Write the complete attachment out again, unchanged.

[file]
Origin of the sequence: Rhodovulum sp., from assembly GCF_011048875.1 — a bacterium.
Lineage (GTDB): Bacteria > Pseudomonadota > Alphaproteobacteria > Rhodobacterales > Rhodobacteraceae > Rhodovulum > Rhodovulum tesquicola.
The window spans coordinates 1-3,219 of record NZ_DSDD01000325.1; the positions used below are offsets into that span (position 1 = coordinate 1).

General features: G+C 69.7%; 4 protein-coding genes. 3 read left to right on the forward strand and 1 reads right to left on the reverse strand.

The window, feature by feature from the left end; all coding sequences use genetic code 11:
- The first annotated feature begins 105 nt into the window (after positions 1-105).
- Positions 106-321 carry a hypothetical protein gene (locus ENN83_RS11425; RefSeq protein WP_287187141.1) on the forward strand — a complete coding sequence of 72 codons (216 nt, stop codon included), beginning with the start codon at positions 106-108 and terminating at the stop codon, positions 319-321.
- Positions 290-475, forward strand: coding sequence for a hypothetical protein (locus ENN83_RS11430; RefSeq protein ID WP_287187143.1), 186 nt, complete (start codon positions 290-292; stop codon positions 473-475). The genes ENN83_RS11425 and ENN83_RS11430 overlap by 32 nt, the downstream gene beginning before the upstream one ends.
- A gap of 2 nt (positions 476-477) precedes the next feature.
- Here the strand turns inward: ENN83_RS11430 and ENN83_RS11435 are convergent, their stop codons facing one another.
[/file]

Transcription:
Origin of the sequence: Rhodovulum sp., from assembly GCF_011048875.1 — a bacterium.
Lineage (GTDB): Bacteria > Pseudomonadota > Alphaproteobacteria > Rhodobacterales > Rhodobacteraceae > Rhodovulum > Rhodovulum tesquicola.
The window spans coordinates 1-3,219 of record NZ_DSDD01000325.1; the positions used below are offsets into that span (position 1 = coordinate 1).

General features: G+C 69.7%; 4 protein-coding genes. 3 read left to right on the forward strand and 1 reads right to left on the reverse strand.

The window, feature by feature from the left end; all coding sequences use genetic code 11:
- The first annotated feature begins 105 nt into the window (after positions 1-105).
- Positions 106-321 carry a hypothetical protein gene (locus ENN83_RS11425; RefSeq protein WP_287187141.1) on the forward strand — a complete coding sequence of 72 codons (216 nt, stop codon included), beginning with the start codon at positions 106-108 and terminating at the stop codon, positions 319-321.
- Positions 290-475, forward strand: coding sequence for a hypothetical protein (locus ENN83_RS11430; RefSeq protein ID WP_287187143.1), 186 nt, complete (start codon positions 290-292; stop codon positions 473-475). The genes ENN83_RS11425 and ENN83_RS11430 overlap by 32 nt, the downstream gene beginning before the upstream one ends.
- A gap of 2 nt (positions 476-477) precedes the next feature.
- Here the strand turns inward: ENN83_RS11430 and ENN83_RS11435 are convergent, their stop codons facing one another.